I was mid-way through my intended column for this week when I received a surprise WhatsApp invite to a Zoom meet with the ‘Women of Shtisel’.
“Yes! Yes! Yes!” I typed furiously to the series’ head honcho, producer Dikla Barkai and promptly joined Giti (Neta Riskin) Elisheva (Ayelet Zurer) Libbi (Hadas Yaron) and Ruchami (Shira Haas) for a Temple Emanu-El chinwag about our favourite Israeli TV series.
Well, it’s certainly my favourite and global reaction suggests a show with unfeigned dialogue, virtuoso performances and no sex has an audience.
With the absence of any hand-holding, Shtisel could also be the definitive lesson in social distancing drama, I thought, as I Zoomed in with dynamic Dikla who was alongside Neta and Hadas in a shared square, in which they giggled about baking.
“Hadas has taken cooking to the next level,” revealed Neta about the Fill the Void star, who won Best Actress at the Venice Film Festival in 2012 and was last seen looking uncertain beside Akiva in the finale of
“I’m feeling quite jealous of Neta and Hadas being together,” said Shira, now modelling ear-length curls since the shorning for her role as Esty in Unorthodox.
Evidently the ‘hair-shaving’ scene in the Netflix drama was done on the first day of shooting and although Shira cried, it helped her to delve into the role.
Aged 17, my own experience of a similarly severe cut almost resulted in a hairdresser’s murder, but then actors are willing to suffer for their art.
The Shtisel cast are likely to suffer when filming for season three starts in July (Baruch Hashem), and Dikla has concerns about the impact of holy heat on glued payot and heavy clothing, which doesn’t seem to bother the real Charedim or their beards.
Until the catastrophe of Covid-19, Shtisel hadn’t been too problematic for Dikla, barring the death of actress Hanna Rieber, who played Shulem’s mother in season one.
“The decision to keep the character and cast another actress in season two was really difficult, but the scripts were written and so tender it was impossible not to, and Leah Koenig had been Hanna’s close friend, which is why she agreed to take the part.”
Replaying scenes (spoiler alert) of Giti accepting her husband Lippe’s absence in Argentina and Akiva’s first date with widow Elisheva got the women talking about the significance of “what isn’t said” in Shtisel. “Maybe we talk too much and hurt too much in real life,” said Neta.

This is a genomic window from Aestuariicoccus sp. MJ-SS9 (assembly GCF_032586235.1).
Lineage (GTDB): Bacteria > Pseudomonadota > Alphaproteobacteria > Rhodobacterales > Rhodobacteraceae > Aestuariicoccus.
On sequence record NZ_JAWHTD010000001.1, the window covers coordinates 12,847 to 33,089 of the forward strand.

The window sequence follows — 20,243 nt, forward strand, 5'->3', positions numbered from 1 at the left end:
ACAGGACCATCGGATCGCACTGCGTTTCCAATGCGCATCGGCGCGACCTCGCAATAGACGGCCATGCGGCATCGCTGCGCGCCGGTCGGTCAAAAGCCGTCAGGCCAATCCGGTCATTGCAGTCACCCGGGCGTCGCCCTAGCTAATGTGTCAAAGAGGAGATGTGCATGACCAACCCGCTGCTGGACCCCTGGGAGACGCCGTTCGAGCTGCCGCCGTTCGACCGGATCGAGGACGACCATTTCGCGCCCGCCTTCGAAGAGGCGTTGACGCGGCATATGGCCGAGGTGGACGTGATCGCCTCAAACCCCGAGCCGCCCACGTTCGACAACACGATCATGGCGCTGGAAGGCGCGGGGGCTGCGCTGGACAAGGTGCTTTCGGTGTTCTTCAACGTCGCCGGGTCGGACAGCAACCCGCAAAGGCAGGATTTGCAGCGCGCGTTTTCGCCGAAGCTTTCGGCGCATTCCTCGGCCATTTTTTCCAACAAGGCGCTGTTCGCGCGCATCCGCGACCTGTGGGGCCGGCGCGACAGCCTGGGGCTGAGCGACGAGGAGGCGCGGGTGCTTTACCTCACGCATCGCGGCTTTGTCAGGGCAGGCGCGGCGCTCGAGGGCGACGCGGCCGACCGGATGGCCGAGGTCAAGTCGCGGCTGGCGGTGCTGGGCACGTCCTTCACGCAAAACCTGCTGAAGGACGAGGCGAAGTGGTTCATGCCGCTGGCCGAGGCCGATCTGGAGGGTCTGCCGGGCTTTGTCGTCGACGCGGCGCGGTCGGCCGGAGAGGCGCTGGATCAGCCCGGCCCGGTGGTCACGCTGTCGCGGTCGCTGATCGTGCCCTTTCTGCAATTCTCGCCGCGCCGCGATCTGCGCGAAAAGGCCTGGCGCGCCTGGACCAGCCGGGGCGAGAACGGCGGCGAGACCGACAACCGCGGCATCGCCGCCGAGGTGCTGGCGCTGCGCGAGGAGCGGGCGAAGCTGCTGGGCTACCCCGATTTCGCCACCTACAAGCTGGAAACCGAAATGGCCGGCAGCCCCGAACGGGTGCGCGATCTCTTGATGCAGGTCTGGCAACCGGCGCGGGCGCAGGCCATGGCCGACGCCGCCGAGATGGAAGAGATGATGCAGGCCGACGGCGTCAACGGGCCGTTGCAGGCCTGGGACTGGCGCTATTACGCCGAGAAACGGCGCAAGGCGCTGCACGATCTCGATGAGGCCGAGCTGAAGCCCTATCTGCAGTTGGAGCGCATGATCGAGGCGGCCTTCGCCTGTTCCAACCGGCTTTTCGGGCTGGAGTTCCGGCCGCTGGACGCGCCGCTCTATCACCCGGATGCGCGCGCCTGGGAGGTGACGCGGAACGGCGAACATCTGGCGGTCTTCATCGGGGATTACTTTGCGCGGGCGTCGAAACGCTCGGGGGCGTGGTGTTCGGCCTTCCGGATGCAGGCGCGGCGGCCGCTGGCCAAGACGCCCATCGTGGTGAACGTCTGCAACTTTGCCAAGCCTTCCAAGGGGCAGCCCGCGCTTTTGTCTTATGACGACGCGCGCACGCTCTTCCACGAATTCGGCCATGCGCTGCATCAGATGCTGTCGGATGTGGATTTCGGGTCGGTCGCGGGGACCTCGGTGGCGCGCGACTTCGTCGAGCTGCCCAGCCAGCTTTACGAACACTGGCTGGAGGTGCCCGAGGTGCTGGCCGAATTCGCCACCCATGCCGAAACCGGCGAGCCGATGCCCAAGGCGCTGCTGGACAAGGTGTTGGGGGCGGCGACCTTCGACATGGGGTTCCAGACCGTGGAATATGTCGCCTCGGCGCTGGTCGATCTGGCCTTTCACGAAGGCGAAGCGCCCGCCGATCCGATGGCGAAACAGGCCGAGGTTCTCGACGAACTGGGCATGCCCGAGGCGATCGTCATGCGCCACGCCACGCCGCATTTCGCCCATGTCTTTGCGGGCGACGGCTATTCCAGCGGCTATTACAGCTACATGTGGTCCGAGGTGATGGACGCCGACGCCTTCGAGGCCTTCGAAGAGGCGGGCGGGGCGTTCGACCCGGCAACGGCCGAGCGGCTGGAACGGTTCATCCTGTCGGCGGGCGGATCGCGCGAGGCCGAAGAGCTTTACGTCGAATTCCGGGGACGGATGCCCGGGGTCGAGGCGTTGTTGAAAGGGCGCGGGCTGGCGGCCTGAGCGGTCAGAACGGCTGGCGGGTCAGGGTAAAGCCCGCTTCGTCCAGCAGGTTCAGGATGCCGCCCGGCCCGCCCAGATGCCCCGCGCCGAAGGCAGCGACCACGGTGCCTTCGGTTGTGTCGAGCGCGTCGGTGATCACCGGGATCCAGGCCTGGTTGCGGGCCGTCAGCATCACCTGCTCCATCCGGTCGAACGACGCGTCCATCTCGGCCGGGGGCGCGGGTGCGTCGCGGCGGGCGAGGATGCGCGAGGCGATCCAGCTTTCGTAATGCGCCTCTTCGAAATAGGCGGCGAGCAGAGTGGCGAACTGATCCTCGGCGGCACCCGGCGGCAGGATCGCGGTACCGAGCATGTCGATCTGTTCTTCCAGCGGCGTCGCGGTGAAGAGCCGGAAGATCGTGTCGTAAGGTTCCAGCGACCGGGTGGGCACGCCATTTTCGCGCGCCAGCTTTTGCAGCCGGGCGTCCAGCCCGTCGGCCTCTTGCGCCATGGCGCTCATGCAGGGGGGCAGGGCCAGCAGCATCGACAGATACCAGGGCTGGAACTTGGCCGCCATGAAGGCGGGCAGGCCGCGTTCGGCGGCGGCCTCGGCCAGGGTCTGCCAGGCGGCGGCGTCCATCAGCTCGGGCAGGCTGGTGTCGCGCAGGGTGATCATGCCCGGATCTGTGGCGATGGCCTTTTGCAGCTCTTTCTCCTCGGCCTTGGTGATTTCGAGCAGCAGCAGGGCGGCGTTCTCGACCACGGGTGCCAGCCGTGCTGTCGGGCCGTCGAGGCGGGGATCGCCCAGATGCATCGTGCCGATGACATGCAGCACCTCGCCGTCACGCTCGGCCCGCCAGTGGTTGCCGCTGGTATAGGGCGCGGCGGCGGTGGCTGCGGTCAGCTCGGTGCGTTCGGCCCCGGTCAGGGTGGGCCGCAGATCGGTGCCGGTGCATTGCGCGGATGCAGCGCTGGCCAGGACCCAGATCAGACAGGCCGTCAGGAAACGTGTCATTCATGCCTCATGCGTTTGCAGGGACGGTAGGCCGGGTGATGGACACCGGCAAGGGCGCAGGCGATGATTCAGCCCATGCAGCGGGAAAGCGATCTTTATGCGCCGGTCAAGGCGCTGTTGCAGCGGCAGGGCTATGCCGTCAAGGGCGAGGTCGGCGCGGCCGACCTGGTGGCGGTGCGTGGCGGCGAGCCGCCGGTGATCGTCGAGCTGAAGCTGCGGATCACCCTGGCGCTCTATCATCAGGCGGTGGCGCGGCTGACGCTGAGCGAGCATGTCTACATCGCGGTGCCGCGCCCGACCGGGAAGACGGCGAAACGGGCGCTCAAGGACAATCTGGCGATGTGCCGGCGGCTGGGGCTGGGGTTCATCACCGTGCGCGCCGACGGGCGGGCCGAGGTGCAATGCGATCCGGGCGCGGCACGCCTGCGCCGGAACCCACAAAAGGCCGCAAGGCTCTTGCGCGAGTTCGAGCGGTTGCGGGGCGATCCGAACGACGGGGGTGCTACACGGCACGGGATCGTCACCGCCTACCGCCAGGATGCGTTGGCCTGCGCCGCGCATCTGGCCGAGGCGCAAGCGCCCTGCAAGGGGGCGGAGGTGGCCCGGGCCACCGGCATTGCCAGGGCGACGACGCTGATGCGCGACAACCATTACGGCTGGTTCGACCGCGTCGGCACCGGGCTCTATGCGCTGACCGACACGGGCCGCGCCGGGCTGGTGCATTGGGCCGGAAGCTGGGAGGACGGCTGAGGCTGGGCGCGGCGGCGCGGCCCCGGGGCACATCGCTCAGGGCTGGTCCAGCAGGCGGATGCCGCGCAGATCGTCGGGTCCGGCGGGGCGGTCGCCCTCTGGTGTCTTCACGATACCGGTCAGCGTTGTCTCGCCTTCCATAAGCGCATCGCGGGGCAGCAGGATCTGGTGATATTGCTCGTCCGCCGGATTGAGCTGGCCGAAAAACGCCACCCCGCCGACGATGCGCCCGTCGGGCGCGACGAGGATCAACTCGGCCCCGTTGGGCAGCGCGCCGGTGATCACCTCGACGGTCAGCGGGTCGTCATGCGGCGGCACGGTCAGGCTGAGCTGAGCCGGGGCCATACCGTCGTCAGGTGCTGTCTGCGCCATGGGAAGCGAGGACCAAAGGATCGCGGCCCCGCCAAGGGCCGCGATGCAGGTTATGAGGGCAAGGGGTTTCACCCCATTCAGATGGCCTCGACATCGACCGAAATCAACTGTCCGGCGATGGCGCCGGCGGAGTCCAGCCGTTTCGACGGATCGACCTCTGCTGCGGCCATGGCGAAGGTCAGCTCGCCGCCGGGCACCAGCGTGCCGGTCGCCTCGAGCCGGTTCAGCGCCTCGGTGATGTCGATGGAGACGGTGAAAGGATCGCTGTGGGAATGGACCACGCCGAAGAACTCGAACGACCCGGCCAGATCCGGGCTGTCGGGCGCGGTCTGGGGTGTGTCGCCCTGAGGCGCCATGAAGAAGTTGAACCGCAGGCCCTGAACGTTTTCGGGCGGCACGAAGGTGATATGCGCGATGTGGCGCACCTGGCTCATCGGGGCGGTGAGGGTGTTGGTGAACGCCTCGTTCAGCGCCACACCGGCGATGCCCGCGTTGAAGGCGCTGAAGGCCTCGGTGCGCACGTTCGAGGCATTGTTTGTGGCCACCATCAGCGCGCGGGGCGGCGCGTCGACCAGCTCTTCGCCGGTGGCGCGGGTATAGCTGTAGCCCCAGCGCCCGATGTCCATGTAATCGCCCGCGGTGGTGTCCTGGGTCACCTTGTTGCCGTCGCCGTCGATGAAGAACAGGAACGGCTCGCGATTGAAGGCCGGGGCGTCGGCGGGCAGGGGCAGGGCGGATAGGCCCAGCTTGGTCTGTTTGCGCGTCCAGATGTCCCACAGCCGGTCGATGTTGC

“Ruchami can’t just accept her father and stay silent like her mother,” responded Shira. “I think personally we should talk about stuff.”
“Ruchami has nothing to lose,” Neta fired back at her screen daughter. With Ayelet, who now lives in LA, bemoaning men for writing about women, and Hadas disliking her character’s objection to Akiva’s art aspirations, the Shtisel females proved to be fabulously feisty and clearly very close.
“We are in touch all the time,” they said in unison – and I long to be part of their gang.
“Our writers think that all the women in Shtisel are stronger than the men,” confirmed Dikla. And I dare you to disagree.
Typically, June is the month when we take out the beach bags and shake off the sand from seasonal accessories.
But with most holidays taking place in our gardens, is a bracelet for the balcony really necessary?
Of course it is, and there is even a reason to acquire new pearl earrings for those recurring online meetings. Jewellery jazzes up a Zoom, and with weekly batmitzvahs, birthstone bracelets in named gift boxes are essential, as are pressies for the missus, so show him it all at www.davidovlondon.com
With so much to distract us, the final season of Modern Family was largely overlooked in Blighty.
The show’s creator, Steve Levitan, was our Passover cover star last year and, having been fortunate enough to visit the set and meet the cast, I shed a tear at the Dunphy-Pritchett farewell.
They were as dysfunctional as any Jewish family I know, thanks to the show’s many Jewish writers who had no qualms, including a barmitzvah and many Yiddishisms over the 10-year run. If only Friday Night Dinner was as bold.
Push Over Purchase
I took one look at Trinny Woodall’s make-up on Facebook and now she won’t leave me alone.
She and her sidekick Susannah Constantine were memorably aggravating as the hosts of What Not To Wear when they ribbed oversized women about their sartorial choices.
But I’m weak, and Trinny’s taunts about lines and bags made me purchase her Miracle Blur in a tiny pot (£26), which “untraceably… fills in and irons out wrinkles”.
It doesn’t on my face, as I now require a dozen whipped egg whites to freeze my frown. What Not To Buy could be the name for her Facebook show.
Fiddler on the Hoof
I’m not a fan of remakes, particularly when the original is beyond compare, as in the case of Norman Jewison’s Fiddler On The Roof (1971).
The musical film starring perfectly cast Chaim Topol is about to be remade by Thomas Kail, who directed Hamilton, with a screenplay by Steven Levenson, who wrote Dear Evan Hansen. There is no denying their pedigree – but if there is a rich man, it’s Topol, and I don’t think anyone else could fill his worn-out milkman’s boots. A blessing on his head.